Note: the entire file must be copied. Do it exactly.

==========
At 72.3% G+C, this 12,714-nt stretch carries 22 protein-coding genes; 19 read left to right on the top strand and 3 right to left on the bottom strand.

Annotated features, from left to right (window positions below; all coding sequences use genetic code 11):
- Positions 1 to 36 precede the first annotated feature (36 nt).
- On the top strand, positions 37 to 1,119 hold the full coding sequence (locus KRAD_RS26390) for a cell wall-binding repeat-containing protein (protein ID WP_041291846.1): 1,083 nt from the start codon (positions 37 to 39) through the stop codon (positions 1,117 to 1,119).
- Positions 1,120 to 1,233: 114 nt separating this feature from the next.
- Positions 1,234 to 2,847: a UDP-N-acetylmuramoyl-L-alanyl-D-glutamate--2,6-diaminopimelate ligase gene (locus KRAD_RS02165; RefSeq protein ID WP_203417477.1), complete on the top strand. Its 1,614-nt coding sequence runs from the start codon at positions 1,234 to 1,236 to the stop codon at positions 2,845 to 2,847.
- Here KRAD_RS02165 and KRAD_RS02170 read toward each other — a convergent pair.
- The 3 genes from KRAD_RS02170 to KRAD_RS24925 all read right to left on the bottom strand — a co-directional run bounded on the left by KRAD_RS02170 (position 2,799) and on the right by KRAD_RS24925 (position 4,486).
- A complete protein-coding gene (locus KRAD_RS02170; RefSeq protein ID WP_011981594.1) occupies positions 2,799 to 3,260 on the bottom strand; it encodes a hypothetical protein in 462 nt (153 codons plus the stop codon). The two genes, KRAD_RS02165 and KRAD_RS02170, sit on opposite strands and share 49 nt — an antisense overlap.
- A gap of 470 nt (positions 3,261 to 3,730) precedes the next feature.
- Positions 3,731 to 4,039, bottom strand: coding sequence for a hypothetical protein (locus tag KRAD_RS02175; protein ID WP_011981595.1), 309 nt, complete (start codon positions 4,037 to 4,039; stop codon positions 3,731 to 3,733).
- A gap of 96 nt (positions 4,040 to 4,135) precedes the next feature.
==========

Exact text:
At 72.3% G+C, this 12,714-nt stretch carries 22 protein-coding genes; 19 read left to right on the top strand and 3 right to left on the bottom strand.

Annotated features, from left to right (window positions below; all coding sequences use genetic code 11):
- Positions 1 to 36 precede the first annotated feature (36 nt).
- On the top strand, positions 37 to 1,119 hold the full coding sequence (locus KRAD_RS26390) for a cell wall-binding repeat-containing protein (protein ID WP_041291846.1): 1,083 nt from the start codon (positions 37 to 39) through the stop codon (positions 1,117 to 1,119).
- Positions 1,120 to 1,233: 114 nt separating this feature from the next.
- Positions 1,234 to 2,847: a UDP-N-acetylmuramoyl-L-alanyl-D-glutamate--2,6-diaminopimelate ligase gene (locus KRAD_RS02165; RefSeq protein ID WP_203417477.1), complete on the top strand. Its 1,614-nt coding sequence runs from the start codon at positions 1,234 to 1,236 to the stop codon at positions 2,845 to 2,847.
- Here KRAD_RS02165 and KRAD_RS02170 read toward each other — a convergent pair.
- The 3 genes from KRAD_RS02170 to KRAD_RS24925 all read right to left on the bottom strand — a co-directional run bounded on the left by KRAD_RS02170 (position 2,799) and on the right by KRAD_RS24925 (position 4,486).
- A complete protein-coding gene (locus KRAD_RS02170; RefSeq protein ID WP_011981594.1) occupies positions 2,799 to 3,260 on the bottom strand; it encodes a hypothetical protein in 462 nt (153 codons plus the stop codon). The two genes, KRAD_RS02165 and KRAD_RS02170, sit on opposite strands and share 49 nt — an antisense overlap.
- A gap of 470 nt (positions 3,261 to 3,730) precedes the next feature.
- Positions 3,731 to 4,039, bottom strand: coding sequence for a hypothetical protein (locus tag KRAD_RS02175; protein ID WP_011981595.1), 309 nt, complete (start codon positions 4,037 to 4,039; stop codon positions 3,731 to 3,733).
- A gap of 96 nt (positions 4,040 to 4,135) precedes the next feature.